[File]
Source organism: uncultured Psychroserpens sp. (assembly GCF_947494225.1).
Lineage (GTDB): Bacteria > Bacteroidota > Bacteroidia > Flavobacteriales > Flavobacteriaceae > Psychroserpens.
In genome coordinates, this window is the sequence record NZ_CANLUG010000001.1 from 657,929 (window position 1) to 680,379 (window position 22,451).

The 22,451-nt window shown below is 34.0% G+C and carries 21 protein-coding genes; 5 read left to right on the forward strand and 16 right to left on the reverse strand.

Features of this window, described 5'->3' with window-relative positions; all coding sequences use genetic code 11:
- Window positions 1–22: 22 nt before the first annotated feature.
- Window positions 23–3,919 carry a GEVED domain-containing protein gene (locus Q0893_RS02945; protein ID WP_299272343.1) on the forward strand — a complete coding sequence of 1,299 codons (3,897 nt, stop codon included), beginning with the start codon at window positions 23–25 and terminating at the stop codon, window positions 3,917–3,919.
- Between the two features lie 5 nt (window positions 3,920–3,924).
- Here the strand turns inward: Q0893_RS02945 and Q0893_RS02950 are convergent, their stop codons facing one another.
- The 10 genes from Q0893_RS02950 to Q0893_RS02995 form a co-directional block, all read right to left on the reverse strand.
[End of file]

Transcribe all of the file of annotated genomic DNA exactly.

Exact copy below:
Source organism: uncultured Psychroserpens sp. (assembly GCF_947494225.1).
Lineage (GTDB): Bacteria > Bacteroidota > Bacteroidia > Flavobacteriales > Flavobacteriaceae > Psychroserpens.
In genome coordinates, this window is the sequence record NZ_CANLUG010000001.1 from 657,929 (window position 1) to 680,379 (window position 22,451).

The 22,451-nt window shown below is 34.0% G+C and carries 21 protein-coding genes; 5 read left to right on the forward strand and 16 right to left on the reverse strand.

Features of this window, described 5'->3' with window-relative positions; all coding sequences use genetic code 11:
- Window positions 1–22: 22 nt before the first annotated feature.
- Window positions 23–3,919 carry a GEVED domain-containing protein gene (locus Q0893_RS02945; protein ID WP_299272343.1) on the forward strand — a complete coding sequence of 1,299 codons (3,897 nt, stop codon included), beginning with the start codon at window positions 23–25 and terminating at the stop codon, window positions 3,917–3,919.
- Between the two features lie 5 nt (window positions 3,920–3,924).
- Here the strand turns inward: Q0893_RS02945 and Q0893_RS02950 are convergent, their stop codons facing one another.
- The 10 genes from Q0893_RS02950 to Q0893_RS02995 form a co-directional block, all read right to left on the reverse strand.